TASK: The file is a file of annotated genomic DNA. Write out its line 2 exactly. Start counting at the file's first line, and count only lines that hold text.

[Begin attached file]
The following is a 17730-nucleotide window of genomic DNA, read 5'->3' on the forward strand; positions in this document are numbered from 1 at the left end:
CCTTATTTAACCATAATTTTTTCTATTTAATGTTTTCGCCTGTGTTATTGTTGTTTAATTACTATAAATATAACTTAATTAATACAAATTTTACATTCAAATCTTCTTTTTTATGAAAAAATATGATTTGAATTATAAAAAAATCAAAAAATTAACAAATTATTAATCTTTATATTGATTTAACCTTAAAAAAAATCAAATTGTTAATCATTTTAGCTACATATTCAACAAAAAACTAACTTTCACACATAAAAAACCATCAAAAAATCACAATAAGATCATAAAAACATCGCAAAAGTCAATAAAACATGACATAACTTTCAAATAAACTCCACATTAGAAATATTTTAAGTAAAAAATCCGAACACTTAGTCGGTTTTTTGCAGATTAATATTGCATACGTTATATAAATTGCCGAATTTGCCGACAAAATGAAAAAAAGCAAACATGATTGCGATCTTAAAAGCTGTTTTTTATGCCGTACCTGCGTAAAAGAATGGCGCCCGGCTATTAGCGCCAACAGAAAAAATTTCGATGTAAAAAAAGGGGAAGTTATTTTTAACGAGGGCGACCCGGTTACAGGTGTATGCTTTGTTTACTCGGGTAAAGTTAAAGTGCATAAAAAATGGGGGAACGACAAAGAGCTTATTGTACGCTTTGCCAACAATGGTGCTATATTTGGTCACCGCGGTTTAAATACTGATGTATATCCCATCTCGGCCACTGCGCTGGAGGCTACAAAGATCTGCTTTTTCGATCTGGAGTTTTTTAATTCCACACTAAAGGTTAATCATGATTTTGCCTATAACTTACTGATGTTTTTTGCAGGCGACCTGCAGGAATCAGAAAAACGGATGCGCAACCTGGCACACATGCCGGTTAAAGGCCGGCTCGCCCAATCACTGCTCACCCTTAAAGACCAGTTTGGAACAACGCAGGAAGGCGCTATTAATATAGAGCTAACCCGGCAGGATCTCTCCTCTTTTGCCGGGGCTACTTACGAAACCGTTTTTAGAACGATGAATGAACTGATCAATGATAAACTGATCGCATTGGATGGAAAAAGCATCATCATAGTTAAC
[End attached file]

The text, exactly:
CCTTATTTAACCATAATTTTTTCTATTTAATGTTTTCGCCTGTGTTATTGTTGTTTAATTACTATAAATATAACTTAATTAATACAAATTTTACATTCAAATCTTCTTTTTTATGAAAAAATATGATTTGAATTATAAAAAAATCAAAAAATTAACAAATTATTAATCTTTATATTGATTTAACCTTAAAAAAAATCAAATTGTTAATCATTTTAGCTACATATTCAACAAAAAACTAACTTTCACACATAAAAAACCATCAAAAAATCACAATAAGATCATAAAAACATCGCAAAAGTCAATAAAACATGACATAACTTTCAAATAAACTCCACATTAGAAATATTTTAAGTAAAAAATCCGAACACTTAGTCGGTTTTTTGCAGATTAATATTGCATACGTTATATAAATTGCCGAATTTGCCGACAAAATGAAAAAAAGCAAACATGATTGCGATCTTAAAAGCTGTTTTTTATGCCGTACCTGCGTAAAAGAATGGCGCCCGGCTATTAGCGCCAACAGAAAAAATTTCGATGTAAAAAAAGGGGAAGTTATTTTTAACGAGGGCGACCCGGTTACAGGTGTATGCTTTGTTTACTCGGGTAAAGTTAAAGTGCATAAAAAATGGGGGAACGACAAAGAGCTTATTGTACGCTTTGCCAACAATGGTGCTATATTTGGTCACCGCGGTTTAAATACTGATGTATATCCCATCTCGGCCACTGCGCTGGAGGCTACAAAGATCTGCTTTTTCGATCTGGAGTTTTTTAATTCCACACTAAAGGTTAATCATGATTTTGCCTATAACTTACTGATGTTTTTTGCAGGCGACCTGCAGGAATCAGAAAAACGGATGCGCAACCTGGCACACATGCCGGTTAAAGGCCGGCTCGCCCAATCACTGCTCACCCTTAAAGACCAGTTTGGAACAACGCAGGAAGGCGCTATTAATATAGAGCTAACCCGGCAGGATCTCTCCTCTTTTGCCGGGGCTACTTACGAAACCGTTTTTAGAACGATGAATGAACTGATCAATGATAAACTGATCGCATTGGATGGAAAAAGCATCATCATAGTTAAC